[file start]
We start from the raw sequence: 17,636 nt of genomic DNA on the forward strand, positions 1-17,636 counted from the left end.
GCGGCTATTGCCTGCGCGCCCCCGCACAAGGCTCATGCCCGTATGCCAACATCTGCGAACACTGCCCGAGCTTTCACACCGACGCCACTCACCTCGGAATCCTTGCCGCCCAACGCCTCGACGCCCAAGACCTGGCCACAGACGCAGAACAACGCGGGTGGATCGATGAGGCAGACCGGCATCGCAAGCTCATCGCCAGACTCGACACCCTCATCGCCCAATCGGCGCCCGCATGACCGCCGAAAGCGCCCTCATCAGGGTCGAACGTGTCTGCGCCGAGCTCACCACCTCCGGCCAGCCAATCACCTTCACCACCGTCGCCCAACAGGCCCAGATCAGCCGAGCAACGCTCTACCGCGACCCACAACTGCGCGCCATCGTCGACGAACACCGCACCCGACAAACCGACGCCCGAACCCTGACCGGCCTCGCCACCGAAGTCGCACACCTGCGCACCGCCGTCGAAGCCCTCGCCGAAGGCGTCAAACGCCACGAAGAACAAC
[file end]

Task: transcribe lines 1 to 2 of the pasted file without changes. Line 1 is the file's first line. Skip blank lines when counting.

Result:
We start from the raw sequence: 17,636 nt of genomic DNA on the forward strand, positions 1-17,636 counted from the left end.
GCGGCTATTGCCTGCGCGCCCCCGCACAAGGCTCATGCCCGTATGCCAACATCTGCGAACACTGCCCGAGCTTTCACACCGACGCCACTCACCTCGGAATCCTTGCCGCCCAACGCCTCGACGCCCAAGACCTGGCCACAGACGCAGAACAACGCGGGTGGATCGATGAGGCAGACCGGCATCGCAAGCTCATCGCCAGACTCGACACCCTCATCGCCCAATCGGCGCCCGCATGACCGCCGAAAGCGCCCTCATCAGGGTCGAACGTGTCTGCGCCGAGCTCACCACCTCCGGCCAGCCAATCACCTTCACCACCGTCGCCCAACAGGCCCAGATCAGCCGAGCAACGCTCTACCGCGACCCACAACTGCGCGCCATCGTCGACGAACACCGCACCCGACAAACCGACGCCCGAACCCTGACCGGCCTCGCCACCGAAGTCGCACACCTGCGCACCGCCGTCGAAGCCCTCGCCGAAGGCGTCAAACGCCACGAAGAACAAC